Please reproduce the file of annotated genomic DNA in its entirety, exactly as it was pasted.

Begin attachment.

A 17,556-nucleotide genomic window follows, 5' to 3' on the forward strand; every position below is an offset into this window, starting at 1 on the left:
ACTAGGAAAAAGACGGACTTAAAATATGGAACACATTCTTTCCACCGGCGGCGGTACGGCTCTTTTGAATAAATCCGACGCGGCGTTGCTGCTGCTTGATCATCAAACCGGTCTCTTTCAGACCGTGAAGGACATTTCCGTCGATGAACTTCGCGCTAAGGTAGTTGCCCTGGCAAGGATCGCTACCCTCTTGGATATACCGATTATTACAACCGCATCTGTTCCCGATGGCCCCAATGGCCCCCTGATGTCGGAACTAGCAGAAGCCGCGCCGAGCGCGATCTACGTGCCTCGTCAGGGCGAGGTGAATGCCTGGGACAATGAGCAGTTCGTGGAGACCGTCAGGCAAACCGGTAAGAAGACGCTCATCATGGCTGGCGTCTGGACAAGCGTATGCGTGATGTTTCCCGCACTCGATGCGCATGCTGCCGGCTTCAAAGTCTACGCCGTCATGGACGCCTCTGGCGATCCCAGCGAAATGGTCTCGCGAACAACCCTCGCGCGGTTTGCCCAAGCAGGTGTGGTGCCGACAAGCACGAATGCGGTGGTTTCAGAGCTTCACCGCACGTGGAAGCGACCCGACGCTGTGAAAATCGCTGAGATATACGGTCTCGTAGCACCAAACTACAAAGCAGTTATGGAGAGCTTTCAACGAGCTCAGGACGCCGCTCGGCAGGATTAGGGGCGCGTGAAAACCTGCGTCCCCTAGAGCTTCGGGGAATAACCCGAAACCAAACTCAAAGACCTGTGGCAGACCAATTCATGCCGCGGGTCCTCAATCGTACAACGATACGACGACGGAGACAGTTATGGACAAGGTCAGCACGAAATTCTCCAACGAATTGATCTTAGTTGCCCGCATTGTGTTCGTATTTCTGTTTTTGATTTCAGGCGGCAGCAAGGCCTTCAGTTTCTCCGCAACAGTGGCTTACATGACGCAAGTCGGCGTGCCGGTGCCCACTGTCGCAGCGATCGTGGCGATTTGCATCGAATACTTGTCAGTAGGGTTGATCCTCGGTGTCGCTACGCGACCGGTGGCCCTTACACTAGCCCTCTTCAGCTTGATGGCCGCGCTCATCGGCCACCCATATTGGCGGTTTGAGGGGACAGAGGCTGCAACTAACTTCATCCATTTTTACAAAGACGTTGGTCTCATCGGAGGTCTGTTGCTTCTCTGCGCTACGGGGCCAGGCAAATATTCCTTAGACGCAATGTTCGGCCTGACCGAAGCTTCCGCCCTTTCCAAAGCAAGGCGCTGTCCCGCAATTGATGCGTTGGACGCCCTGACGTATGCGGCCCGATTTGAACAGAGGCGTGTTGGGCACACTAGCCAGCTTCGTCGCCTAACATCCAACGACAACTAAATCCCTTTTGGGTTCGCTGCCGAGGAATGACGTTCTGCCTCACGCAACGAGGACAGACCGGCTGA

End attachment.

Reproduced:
A 17,556-nucleotide genomic window follows, 5' to 3' on the forward strand; every position below is an offset into this window, starting at 1 on the left:
ACTAGGAAAAAGACGGACTTAAAATATGGAACACATTCTTTCCACCGGCGGCGGTACGGCTCTTTTGAATAAATCCGACGCGGCGTTGCTGCTGCTTGATCATCAAACCGGTCTCTTTCAGACCGTGAAGGACATTTCCGTCGATGAACTTCGCGCTAAGGTAGTTGCCCTGGCAAGGATCGCTACCCTCTTGGATATACCGATTATTACAACCGCATCTGTTCCCGATGGCCCCAATGGCCCCCTGATGTCGGAACTAGCAGAAGCCGCGCCGAGCGCGATCTACGTGCCTCGTCAGGGCGAGGTGAATGCCTGGGACAATGAGCAGTTCGTGGAGACCGTCAGGCAAACCGGTAAGAAGACGCTCATCATGGCTGGCGTCTGGACAAGCGTATGCGTGATGTTTCCCGCACTCGATGCGCATGCTGCCGGCTTCAAAGTCTACGCCGTCATGGACGCCTCTGGCGATCCCAGCGAAATGGTCTCGCGAACAACCCTCGCGCGGTTTGCCCAAGCAGGTGTGGTGCCGACAAGCACGAATGCGGTGGTTTCAGAGCTTCACCGCACGTGGAAGCGACCCGACGCTGTGAAAATCGCTGAGATATACGGTCTCGTAGCACCAAACTACAAAGCAGTTATGGAGAGCTTTCAACGAGCTCAGGACGCCGCTCGGCAGGATTAGGGGCGCGTGAAAACCTGCGTCCCCTAGAGCTTCGGGGAATAACCCGAAACCAAACTCAAAGACCTGTGGCAGACCAATTCATGCCGCGGGTCCTCAATCGTACAACGATACGACGACGGAGACAGTTATGGACAAGGTCAGCACGAAATTCTCCAACGAATTGATCTTAGTTGCCCGCATTGTGTTCGTATTTCTGTTTTTGATTTCAGGCGGCAGCAAGGCCTTCAGTTTCTCCGCAACAGTGGCTTACATGACGCAAGTCGGCGTGCCGGTGCCCACTGTCGCAGCGATCGTGGCGATTTGCATCGAATACTTGTCAGTAGGGTTGATCCTCGGTGTCGCTACGCGACCGGTGGCCCTTACACTAGCCCTCTTCAGCTTGATGGCCGCGCTCATCGGCCACCCATATTGGCGGTTTGAGGGGACAGAGGCTGCAACTAACTTCATCCATTTTTACAAAGACGTTGGTCTCATCGGAGGTCTGTTGCTTCTCTGCGCTACGGGGCCAGGCAAATATTCCTTAGACGCAATGTTCGGCCTGACCGAAGCTTCCGCCCTTTCCAAAGCAAGGCGCTGTCCCGCAATTGATGCGTTGGACGCCCTGACGTATGCGGCCCGATTTGAACAGAGGCGTGTTGGGCACACTAGCCAGCTTCGTCGCCTAACATCCAACGACAACTAAATCCCTTTTGGGTTCGCTGCCGAGGAATGACGTTCTGCCTCACGCAACGAGGACAGACCGGCTGA